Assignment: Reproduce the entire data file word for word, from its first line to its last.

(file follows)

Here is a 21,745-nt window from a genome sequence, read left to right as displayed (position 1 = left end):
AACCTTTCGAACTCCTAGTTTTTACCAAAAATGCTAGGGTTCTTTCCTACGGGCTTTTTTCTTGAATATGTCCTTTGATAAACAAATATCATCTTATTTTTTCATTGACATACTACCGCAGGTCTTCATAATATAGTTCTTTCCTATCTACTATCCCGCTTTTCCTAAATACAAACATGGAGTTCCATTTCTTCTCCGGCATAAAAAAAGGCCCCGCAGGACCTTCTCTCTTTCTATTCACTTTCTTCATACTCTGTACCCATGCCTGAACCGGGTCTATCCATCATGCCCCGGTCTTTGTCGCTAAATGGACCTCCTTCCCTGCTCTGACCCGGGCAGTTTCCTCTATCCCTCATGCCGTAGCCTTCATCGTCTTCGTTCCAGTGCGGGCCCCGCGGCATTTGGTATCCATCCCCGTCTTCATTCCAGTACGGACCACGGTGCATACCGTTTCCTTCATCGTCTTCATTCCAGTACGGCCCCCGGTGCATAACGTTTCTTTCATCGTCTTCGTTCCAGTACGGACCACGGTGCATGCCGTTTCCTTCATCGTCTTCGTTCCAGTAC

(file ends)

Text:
Here is a 21,745-nt window from a genome sequence, read left to right as displayed (position 1 = left end):
AACCTTTCGAACTCCTAGTTTTTACCAAAAATGCTAGGGTTCTTTCCTACGGGCTTTTTTCTTGAATATGTCCTTTGATAAACAAATATCATCTTATTTTTTCATTGACATACTACCGCAGGTCTTCATAATATAGTTCTTTCCTATCTACTATCCCGCTTTTCCTAAATACAAACATGGAGTTCCATTTCTTCTCCGGCATAAAAAAAGGCCCCGCAGGACCTTCTCTCTTTCTATTCACTTTCTTCATACTCTGTACCCATGCCTGAACCGGGTCTATCCATCATGCCCCGGTCTTTGTCGCTAAATGGACCTCCTTCCCTGCTCTGACCCGGGCAGTTTCCTCTATCCCTCATGCCGTAGCCTTCATCGTCTTCGTTCCAGTGCGGGCCCCGCGGCATTTGGTATCCATCCCCGTCTTCATTCCAGTACGGACCACGGTGCATACCGTTTCCTTCATCGTCTTCATTCCAGTACGGCCCCCGGTGCATAACGTTTCTTTCATCGTCTTCGTTCCAGTACGGACCACGGTGCATGCCGTTTCCTTCATCGTCTTCGTTCCAGTAC